Reporting David Elfin
Eleven months later, the nightmare lingers. Coming off their bye week and having just signed quarterback Donovan McNabb to a contract extension hours before kickoff, the Redskins welcomed McNabb’s old team, the Eagles, for the rematch of the game that Washington had won 17-12 in Philadelphia six weeks earlier after taking a quick 14-0 lead and then kayoing dangerous two-way threat quarterback Michael Vick with badly bruised ribs.
The home team was so pumped for a repeat of that victory last Nov. 15 that safety LaRon Landry got in the face of Eagles receiver DeSean Jackson during warm-ups.
And then came the big green deluge, the likes of which no Redskins fan under 60 had seen.
On the opening play, Jackson toasted Landry and DeAngelo Hall for an 88-yard touchdown catch. Less than 10 minutes later it was 21-0. Just nine seconds into the second quarter on their third touchdown of at least 48 yards, Vick and the Eagles led 35-0.
Washington won the final 44-plus minutes 28-24, but only because Philadelphia didn’t need to score more than 59 points to impress voters like a college team would. During their 80 NFL regular seasons, the Redskins have only once allowed more points than they did in that embarrassment at home on Monday Night Football.
“They could’ve scored 100,” said Redskins defensive coordinator Jim Haslett, whose beleaguered unit surrendered 425 yards (11.2 per play) in the first half.
The company line from coach Mike Shanahan, through Haslett, captain London Fletcher and on down is that Washington has a different defense (five new starters) and that it’s a new year.
That’s true, but the players who endured that humiliation haven’t forgotten and would enjoy gaining some revenge Sunday while trying to remain alone atop the NFC East at 4-1 and perhaps dealing a death blow to the 1-4 defending division champion Eagles’ season.
“You looked up (at the scoreboard) and it was ugly real quick,” said defensive end Adam Carriker, who said it reminded him of his awful high school teams whose rivals would take mercy on them after jumping to huge halftime leads. “It got out of control. You never want to have that happen to you again. That was embarrassing. We’re a much better team than that.”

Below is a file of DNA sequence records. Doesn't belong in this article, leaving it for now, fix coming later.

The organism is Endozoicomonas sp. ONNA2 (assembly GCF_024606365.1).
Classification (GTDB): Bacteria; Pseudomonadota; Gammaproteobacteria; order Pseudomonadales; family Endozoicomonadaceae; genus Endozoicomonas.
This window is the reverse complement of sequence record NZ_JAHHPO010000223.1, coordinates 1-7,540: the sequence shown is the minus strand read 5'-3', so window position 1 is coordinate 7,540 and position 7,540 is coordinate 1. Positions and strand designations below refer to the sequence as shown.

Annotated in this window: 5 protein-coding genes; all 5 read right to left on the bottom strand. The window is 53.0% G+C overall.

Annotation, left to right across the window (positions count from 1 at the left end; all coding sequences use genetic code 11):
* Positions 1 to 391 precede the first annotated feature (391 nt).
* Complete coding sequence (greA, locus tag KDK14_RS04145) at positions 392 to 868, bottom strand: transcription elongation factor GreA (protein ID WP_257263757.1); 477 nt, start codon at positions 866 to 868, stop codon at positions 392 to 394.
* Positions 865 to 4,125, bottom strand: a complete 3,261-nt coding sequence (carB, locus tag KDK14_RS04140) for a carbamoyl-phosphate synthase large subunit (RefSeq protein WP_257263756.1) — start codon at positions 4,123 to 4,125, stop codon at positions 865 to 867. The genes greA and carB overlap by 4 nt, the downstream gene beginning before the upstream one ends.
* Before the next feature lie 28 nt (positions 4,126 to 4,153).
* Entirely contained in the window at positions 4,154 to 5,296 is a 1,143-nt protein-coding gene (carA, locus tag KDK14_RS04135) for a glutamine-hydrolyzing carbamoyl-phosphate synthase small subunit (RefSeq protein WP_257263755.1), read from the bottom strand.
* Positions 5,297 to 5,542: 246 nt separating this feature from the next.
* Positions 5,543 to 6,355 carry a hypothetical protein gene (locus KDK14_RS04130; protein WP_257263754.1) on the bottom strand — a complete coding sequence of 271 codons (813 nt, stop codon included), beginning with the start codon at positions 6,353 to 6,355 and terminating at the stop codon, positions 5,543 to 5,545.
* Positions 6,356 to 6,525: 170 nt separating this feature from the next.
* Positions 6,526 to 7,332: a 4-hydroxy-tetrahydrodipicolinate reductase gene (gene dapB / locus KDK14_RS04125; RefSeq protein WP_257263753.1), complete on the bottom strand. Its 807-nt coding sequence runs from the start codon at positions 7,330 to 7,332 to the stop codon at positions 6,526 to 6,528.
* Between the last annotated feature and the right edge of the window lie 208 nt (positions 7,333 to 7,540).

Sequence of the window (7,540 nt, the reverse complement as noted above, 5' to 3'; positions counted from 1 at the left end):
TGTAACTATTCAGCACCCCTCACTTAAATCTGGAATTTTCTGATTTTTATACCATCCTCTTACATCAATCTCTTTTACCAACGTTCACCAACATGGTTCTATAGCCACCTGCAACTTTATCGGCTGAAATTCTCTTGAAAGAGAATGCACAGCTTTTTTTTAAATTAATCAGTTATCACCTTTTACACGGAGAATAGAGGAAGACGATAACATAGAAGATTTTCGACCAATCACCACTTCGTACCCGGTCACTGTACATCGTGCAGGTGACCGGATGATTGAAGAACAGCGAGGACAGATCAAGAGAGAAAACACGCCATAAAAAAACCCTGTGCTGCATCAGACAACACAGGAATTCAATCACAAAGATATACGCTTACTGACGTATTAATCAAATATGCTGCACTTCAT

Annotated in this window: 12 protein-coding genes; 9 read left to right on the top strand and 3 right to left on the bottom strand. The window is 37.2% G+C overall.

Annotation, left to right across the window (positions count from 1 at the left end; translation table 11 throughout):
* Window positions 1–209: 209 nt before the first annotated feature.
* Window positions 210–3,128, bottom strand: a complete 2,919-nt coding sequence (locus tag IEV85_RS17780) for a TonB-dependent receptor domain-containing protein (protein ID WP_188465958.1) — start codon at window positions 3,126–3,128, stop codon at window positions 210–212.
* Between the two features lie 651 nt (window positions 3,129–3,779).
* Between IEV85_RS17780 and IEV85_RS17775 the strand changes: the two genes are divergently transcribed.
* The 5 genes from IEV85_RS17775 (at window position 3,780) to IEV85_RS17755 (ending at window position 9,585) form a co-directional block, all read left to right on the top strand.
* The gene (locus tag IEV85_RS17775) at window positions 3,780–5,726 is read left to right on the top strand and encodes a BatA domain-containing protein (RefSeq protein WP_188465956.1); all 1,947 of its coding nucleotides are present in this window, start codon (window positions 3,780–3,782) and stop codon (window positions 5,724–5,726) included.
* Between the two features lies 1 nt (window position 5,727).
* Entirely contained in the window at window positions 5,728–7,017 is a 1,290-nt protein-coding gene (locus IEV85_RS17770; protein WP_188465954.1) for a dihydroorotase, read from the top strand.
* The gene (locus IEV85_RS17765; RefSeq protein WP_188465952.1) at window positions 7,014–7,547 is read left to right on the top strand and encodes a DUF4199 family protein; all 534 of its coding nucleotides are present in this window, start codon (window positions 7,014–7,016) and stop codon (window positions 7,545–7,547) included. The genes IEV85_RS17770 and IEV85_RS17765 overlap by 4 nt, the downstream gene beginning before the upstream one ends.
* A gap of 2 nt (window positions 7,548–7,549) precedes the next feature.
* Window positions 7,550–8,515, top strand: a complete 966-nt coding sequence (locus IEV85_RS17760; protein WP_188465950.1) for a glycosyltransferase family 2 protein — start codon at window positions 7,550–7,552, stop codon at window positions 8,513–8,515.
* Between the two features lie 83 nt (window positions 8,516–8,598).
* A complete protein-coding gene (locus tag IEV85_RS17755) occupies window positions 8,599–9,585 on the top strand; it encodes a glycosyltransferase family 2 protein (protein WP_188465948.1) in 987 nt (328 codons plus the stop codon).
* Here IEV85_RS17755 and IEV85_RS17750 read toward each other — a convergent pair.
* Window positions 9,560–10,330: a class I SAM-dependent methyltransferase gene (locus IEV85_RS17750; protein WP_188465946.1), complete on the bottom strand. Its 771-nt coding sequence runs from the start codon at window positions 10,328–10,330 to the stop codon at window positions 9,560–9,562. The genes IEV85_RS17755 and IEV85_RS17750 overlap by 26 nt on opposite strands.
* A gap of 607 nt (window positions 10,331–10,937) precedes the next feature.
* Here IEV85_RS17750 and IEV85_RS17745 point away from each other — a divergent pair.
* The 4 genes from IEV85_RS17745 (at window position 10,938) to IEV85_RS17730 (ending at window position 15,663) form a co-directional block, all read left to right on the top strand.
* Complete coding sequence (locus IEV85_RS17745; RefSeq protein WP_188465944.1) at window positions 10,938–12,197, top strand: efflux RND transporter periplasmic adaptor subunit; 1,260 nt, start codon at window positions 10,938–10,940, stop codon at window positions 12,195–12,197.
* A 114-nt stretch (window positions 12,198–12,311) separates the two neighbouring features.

The ever-emotional Landry said he doesn’t regret perhaps adding fuel to the Eagles’ fire before kickoff.
“Any loss you get is motivating,” Landry said. “It was embarrassing. (But) I don’t regret anything I do. DeSean’s a great player, a great guy. We chilled during the offseason. There’s no bad blood. We’re competitors. I try to learn from the past, but I don’t dwell on it.”
Fine, but there is this note from the franchise’s past. Seventy years before last season’s nationally televised disaster, the Redskins suffered the most lopsided loss in NFL history, getting crushed by the then-archrival Chicago Bears 73-0 in the 1940 Championship Game at Griffith Stadium.
The Bears scored on their second play, but after a long kickoff return, the Redskins should have tied the score only to have Charley Malone drop a sure touchdown pass from Sammy Baugh. After a missed field goal attempt, the rest of the day belonged to Chicago.
Asked afterwards how the game would have been different if Malone had made the catch, Baugh cracked, “It would have made the score 73-7.”
For the record, when the teams next played in Washington, the Redskins won 14-6 to claim the 1942 title. And after the franchise’s regular season record-setting 62-3 defeat in Cleveland in 1954, the Redskins opened 1955 by stunning the host Browns 27-17.
Maybe that kind of payback happens again on Sunday.
David Elfin has covered sports since he was a junior at Bethesda-Chevy Chase High School in 1975. He is the Washington representative on the Pro Football Hall of Fame selection committee and is the author of the new book: “Washington Redskins: The Complete Illustrated History.” A pre-game regular on 106.7-The Fan during the 2010 Redskins season, he returned to the station as its blogger in March.